Category Archives: Attorney-Client

Hess v. Loyd – Rule 137 Sanctions Appropriate Against Attorney’s Attempt To Assert Lien On Case From His Former Firm

Hess v. Loyd, 5-09-0059 (Spomer)

Facts:  An attorney was assigned to work on a medical malpractice file from his firm and after being terminated by the firm attempted to assert a lien on the medical malpractice file.  The contract with the medical malpractice client was with the law firm and the attorneys employment contract with the firm specifically stated that clients were those of the firm and not the attorney.  The medical malpractice client moved to strike the lien asserted by the former associate which ultimately was appealed and led to 137 sanctions entered against the former associate.

Holding:  Rule 137 sanctions were appropriate because the former associates pleading against the client was made for improper purpose (apparently as leverage against his former law firm in a compensation dispute) and was not warranted under the law.  Also, a hearing was not required under these circumstances because the unreasonable nature of the pleading was determined on an objective standard and the un-rebutted affidavits of the attorney seeking sanctions was sufficient to determine the award.

Filed in Trial Book Under: SCR 137; Contingency Fee Contract

Commentary:  It’s not clear to me what the attorney was trying to accomplish by involving his former client, albeit through his employment with the former firm, in the case.  It seems like we are not getting the whole story in the factual recitation.  This guy probably feels that he originated the business and was upset with his old firm for not sharing in the fee.  This isn’t reflected in the opinion, so it’s only speculation on my part.  The former associate really gets beaten up by the appellate court for his actions.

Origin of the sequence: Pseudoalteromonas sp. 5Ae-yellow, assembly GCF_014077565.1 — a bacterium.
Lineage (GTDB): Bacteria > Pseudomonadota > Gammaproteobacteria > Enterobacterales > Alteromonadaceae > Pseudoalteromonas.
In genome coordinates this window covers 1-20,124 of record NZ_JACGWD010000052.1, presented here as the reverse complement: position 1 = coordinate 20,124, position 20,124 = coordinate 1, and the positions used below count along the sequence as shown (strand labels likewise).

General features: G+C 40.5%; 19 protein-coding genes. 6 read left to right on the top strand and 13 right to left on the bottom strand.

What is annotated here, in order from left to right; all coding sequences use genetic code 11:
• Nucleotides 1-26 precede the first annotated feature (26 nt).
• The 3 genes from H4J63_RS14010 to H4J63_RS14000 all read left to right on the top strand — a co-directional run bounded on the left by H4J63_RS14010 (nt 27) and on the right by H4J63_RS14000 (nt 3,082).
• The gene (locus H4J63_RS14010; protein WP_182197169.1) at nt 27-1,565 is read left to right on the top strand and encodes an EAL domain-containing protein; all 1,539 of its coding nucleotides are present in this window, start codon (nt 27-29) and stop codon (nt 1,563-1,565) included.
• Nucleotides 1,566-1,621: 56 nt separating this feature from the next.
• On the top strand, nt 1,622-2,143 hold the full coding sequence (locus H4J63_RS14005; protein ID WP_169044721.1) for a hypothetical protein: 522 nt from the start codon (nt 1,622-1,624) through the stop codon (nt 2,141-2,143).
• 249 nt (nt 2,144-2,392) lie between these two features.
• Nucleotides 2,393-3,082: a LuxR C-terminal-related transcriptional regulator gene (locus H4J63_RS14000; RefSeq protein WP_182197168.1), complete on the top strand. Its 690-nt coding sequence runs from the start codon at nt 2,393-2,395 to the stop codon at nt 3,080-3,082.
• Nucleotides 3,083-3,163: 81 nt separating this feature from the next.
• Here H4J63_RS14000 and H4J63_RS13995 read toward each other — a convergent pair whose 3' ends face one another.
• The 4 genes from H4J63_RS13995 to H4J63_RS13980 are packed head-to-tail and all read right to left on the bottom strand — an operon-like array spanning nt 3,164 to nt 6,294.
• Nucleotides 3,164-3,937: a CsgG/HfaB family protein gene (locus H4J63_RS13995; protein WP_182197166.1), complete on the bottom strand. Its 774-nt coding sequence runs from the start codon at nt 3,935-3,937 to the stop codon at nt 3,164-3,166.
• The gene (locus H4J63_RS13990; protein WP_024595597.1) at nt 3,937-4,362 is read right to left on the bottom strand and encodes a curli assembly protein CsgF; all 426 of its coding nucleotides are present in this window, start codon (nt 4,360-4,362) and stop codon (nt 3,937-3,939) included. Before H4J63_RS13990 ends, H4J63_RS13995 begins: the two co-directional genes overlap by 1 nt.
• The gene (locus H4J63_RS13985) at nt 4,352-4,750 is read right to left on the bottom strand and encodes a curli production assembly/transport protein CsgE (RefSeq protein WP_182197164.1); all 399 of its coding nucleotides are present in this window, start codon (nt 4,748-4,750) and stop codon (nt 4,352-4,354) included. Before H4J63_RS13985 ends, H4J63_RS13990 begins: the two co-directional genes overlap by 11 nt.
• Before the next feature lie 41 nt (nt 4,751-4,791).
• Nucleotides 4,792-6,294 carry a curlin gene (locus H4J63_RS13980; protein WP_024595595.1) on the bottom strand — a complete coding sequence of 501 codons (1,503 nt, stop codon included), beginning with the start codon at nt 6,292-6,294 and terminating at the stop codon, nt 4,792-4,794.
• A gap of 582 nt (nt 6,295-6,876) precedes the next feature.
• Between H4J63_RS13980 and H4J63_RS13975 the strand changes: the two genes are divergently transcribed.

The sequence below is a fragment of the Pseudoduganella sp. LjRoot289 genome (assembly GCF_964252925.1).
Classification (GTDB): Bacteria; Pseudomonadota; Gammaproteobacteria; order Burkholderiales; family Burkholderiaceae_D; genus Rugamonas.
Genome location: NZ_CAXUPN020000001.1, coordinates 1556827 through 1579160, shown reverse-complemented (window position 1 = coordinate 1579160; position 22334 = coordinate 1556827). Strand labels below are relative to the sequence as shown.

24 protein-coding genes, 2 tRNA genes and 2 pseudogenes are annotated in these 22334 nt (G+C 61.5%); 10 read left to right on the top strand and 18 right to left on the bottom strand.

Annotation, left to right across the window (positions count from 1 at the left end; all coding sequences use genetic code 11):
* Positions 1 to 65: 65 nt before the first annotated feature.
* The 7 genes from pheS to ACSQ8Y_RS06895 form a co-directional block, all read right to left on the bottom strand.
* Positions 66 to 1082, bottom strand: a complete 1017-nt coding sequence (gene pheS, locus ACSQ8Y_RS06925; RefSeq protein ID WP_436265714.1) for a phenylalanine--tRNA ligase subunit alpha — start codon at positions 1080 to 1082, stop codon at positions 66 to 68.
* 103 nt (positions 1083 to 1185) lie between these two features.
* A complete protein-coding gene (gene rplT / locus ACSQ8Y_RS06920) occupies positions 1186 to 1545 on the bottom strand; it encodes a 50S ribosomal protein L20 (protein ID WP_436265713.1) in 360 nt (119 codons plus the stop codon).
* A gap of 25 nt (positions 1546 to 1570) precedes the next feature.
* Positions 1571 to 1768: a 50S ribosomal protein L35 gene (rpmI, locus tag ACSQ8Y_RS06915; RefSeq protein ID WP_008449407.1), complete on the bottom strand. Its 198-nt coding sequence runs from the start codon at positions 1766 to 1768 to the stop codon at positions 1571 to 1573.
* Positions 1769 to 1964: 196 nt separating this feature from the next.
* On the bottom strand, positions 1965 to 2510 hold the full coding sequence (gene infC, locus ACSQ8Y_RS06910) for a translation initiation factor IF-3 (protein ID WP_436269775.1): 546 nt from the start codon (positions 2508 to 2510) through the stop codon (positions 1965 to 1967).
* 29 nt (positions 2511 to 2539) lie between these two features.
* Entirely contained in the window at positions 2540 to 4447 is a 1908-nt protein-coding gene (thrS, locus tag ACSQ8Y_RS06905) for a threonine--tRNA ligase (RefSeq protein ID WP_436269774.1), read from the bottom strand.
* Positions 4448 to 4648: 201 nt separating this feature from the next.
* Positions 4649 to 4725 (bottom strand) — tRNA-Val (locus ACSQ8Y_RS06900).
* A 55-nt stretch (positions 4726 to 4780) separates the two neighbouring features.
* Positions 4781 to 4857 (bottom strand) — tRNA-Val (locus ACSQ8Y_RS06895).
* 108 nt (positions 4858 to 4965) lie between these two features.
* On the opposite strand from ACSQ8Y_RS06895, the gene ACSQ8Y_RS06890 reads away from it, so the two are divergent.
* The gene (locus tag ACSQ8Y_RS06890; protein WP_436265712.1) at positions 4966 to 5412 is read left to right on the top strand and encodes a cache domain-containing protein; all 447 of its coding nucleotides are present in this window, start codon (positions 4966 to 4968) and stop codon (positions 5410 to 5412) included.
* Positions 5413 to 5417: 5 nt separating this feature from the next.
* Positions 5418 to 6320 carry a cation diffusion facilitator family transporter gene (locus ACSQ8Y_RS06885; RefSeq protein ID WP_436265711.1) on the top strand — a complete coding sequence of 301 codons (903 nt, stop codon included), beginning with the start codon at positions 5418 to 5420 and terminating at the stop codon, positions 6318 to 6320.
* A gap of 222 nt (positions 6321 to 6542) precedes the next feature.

The take away for me is the basic principle that a contingency fee contract must be in writing and can’t be implied, so the fact that the contract is with the law firm, and not the associate, will prevail.  Attorneys that work at forms need to either include themselves on the contract or get a written agreement with their employer on how the fee is going to be shared.  Also, if you are opposing a fee petition it’s necessary to get some conflicting evidence regarding the amount being sought.  Hopefully, this won’t ever come up, but it’s good to keep it in mind.

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Filed under Attorney-Client, Civil Procedure, Liens